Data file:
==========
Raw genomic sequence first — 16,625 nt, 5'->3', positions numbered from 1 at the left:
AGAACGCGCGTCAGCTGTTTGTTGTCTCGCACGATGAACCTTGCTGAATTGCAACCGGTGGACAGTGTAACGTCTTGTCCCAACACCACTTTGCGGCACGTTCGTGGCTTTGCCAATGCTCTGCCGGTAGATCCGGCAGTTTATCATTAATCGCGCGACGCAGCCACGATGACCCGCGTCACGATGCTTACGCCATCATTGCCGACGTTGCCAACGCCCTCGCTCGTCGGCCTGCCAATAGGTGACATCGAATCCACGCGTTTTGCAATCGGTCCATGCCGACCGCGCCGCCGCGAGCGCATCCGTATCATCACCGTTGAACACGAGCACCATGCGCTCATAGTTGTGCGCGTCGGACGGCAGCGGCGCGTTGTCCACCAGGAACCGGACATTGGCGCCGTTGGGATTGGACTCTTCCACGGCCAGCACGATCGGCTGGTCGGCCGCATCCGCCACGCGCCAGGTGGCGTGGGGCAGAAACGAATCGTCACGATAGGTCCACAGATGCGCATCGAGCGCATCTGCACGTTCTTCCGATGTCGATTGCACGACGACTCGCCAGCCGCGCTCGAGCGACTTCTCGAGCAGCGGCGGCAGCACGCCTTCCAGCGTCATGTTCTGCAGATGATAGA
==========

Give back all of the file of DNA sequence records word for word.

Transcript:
Raw genomic sequence first — 16,625 nt, 5'->3', positions numbered from 1 at the left:
AGAACGCGCGTCAGCTGTTTGTTGTCTCGCACGATGAACCTTGCTGAATTGCAACCGGTGGACAGTGTAACGTCTTGTCCCAACACCACTTTGCGGCACGTTCGTGGCTTTGCCAATGCTCTGCCGGTAGATCCGGCAGTTTATCATTAATCGCGCGACGCAGCCACGATGACCCGCGTCACGATGCTTACGCCATCATTGCCGACGTTGCCAACGCCCTCGCTCGTCGGCCTGCCAATAGGTGACATCGAATCCACGCGTTTTGCAATCGGTCCATGCCGACCGCGCCGCCGCGAGCGCATCCGTATCATCACCGTTGAACACGAGCACCATGCGCTCATAGTTGTGCGCGTCGGACGGCAGCGGCGCGTTGTCCACCAGGAACCGGACATTGGCGCCGTTGGGATTGGACTCTTCCACGGCCAGCACGATCGGCTGGTCGGCCGCATCCGCCACGCGCCAGGTGGCGTGGGGCAGAAACGAATCGTCACGATAGGTCCACAGATGCGCATCGAGCGCATCTGCACGTTCTTCCGATGTCGATTGCACGACGACTCGCCAGCCGCGCTCGAGCGACTTCTCGAGCAGCGGCGGCAGCACGCCTTCCAGCGTCATGTTCTGCAGATGATAGA